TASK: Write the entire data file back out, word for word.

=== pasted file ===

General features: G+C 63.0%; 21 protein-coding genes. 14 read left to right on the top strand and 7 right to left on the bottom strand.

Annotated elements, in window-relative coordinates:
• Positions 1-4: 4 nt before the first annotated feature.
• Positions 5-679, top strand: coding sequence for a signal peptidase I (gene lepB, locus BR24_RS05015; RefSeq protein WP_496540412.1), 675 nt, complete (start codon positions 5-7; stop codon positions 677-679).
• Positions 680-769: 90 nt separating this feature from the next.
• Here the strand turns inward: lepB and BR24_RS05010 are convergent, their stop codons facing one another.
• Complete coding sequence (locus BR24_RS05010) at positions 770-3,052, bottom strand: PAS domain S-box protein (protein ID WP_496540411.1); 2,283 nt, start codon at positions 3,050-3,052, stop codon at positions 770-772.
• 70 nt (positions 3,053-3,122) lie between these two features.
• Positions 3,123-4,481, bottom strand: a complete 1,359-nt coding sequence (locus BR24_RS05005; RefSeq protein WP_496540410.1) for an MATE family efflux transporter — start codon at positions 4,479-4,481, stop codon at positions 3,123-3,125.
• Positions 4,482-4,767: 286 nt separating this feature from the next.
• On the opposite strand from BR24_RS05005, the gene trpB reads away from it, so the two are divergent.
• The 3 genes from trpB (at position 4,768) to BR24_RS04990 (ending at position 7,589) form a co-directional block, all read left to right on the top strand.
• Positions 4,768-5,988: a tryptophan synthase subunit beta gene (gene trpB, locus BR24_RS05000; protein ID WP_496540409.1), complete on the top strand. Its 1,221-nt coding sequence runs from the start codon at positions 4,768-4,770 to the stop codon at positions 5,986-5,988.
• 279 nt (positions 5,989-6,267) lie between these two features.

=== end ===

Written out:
General features: G+C 63.0%; 21 protein-coding genes. 14 read left to right on the top strand and 7 right to left on the bottom strand.

Annotated elements, in window-relative coordinates:
• Positions 1-4: 4 nt before the first annotated feature.
• Positions 5-679, top strand: coding sequence for a signal peptidase I (gene lepB, locus BR24_RS05015; RefSeq protein WP_496540412.1), 675 nt, complete (start codon positions 5-7; stop codon positions 677-679).
• Positions 680-769: 90 nt separating this feature from the next.
• Here the strand turns inward: lepB and BR24_RS05010 are convergent, their stop codons facing one another.
• Complete coding sequence (locus BR24_RS05010) at positions 770-3,052, bottom strand: PAS domain S-box protein (protein ID WP_496540411.1); 2,283 nt, start codon at positions 3,050-3,052, stop codon at positions 770-772.
• 70 nt (positions 3,053-3,122) lie between these two features.
• Positions 3,123-4,481, bottom strand: a complete 1,359-nt coding sequence (locus BR24_RS05005; RefSeq protein WP_496540410.1) for an MATE family efflux transporter — start codon at positions 4,479-4,481, stop codon at positions 3,123-3,125.
• Positions 4,482-4,767: 286 nt separating this feature from the next.
• On the opposite strand from BR24_RS05005, the gene trpB reads away from it, so the two are divergent.
• The 3 genes from trpB (at position 4,768) to BR24_RS04990 (ending at position 7,589) form a co-directional block, all read left to right on the top strand.
• Positions 4,768-5,988: a tryptophan synthase subunit beta gene (gene trpB, locus BR24_RS05000; protein ID WP_496540409.1), complete on the top strand. Its 1,221-nt coding sequence runs from the start codon at positions 4,768-4,770 to the stop codon at positions 5,986-5,988.
• 279 nt (positions 5,989-6,267) lie between these two features.